That’s going to make the Vision a lot cheaper than other premium ereaders, but then again it lacks the high resolution screen found on the Kindle Voyage or the larger and sharper screen on the Kobo Aura H2O. To be fair to all, the other devices have good reasons to command higher prices.,

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cdnbum October 8, 2014 um 9:58 am

If you look at the Thalia website, the price is 149 euros. You get a free accessory if you pre-order but the price isn’t 129 euros.

Nate Hoffelder October 8, 2014 um 10:00 am

Thanks for pointing that out! The press reports must have been wrong.

cdnbum October 8, 2014 um 10:02 am

I think this is a pre-order price since this other bookseller has it at 129 euros but shows it’s marked down from 149 euros. Strange to mark down your product before it’s even shipped…

Nate Hoffelder October 8, 2014 um 10:28 am

That kind of discounting is not that unusual, though it does look strange.

DavidW October 9, 2014 um 6:35 am

I wonder if that page turn feature works with a case on.

Also I grasp an ereader by the back with one hand (and thumb on the front by the bezel) and my other hand on the cover. Am I the only one that does this? I’m really starting to think this because now we have an ereader that doesn’t accommodate how I hold an ereader. I would be accidentally turning the page all the time on that Tolino. Good grief.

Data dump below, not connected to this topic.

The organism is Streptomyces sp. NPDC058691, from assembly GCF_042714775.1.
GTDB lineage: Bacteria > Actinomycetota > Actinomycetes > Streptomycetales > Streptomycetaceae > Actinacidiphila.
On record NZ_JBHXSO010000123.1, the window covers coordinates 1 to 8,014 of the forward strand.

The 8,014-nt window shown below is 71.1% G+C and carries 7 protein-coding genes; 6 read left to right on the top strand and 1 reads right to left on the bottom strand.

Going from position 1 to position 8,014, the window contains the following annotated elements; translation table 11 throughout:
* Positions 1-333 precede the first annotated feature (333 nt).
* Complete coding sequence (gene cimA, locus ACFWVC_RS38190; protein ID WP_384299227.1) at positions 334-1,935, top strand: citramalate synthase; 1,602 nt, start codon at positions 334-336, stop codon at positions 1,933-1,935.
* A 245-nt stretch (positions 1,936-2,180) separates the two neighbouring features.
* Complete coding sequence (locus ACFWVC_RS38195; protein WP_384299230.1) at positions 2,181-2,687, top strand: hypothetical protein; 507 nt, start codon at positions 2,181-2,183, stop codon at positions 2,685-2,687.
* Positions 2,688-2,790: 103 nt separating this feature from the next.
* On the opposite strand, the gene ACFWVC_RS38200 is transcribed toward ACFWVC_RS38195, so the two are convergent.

Even if everyone else holds it differently I would not change because that is also how I hold books and maximizes the surface area for holding and thus lowers the pressure (which is force per unit area).

DeeDee October 9, 2014 um 7:36 am

I hold my reader the same way, because I read mostly in public transport and I need to hold on with my other hand. I’m not sure those back page turn buttons are comfortable for one-handed reading.

Nate Hoffelder October 9, 2014 um 10:14 am

There is an official case for this device, but I don’t know what it looks like. It might cover up the back.

And I just started playing around with my ereaders to see how this might work. I found that I gripped the ereader with my thumb and two fingers and thumped the back of my ereader with my ring finger. It works a lot better than I expected.

I don’t know if the tech on the new Vision will work out but I can see how it prove useful.

Tolino, aka Germany's Answer to the Kindle, Expands into Italy, Netherlands ⋆ Ink, Bits, & Pixels January 27, 2015 um 3:50 pm

[…] Note though, that holding steady isn't necessarily a criticism of Tolino as an idea; it was formed as much to pool resources and reduce costs as a response to Amazon. While the member retailers each have their own ebookstore, they share platform costs and development costs for Tolino's ereaders and tablets, including the waterproof Vision 2 ereader which was announced earlier this week. […]

The Kobo Aura H2O Survives Being Put On Ice (video) ⋆ Ink, Bits, & Pixels March 30, 2015 um 7:06 pm

[…] to instead see him put the Tolino Vision through the ice block test. Later models of that ereader are waterproof, but since it lacks certification there's no way for us to tell how rugged it really […]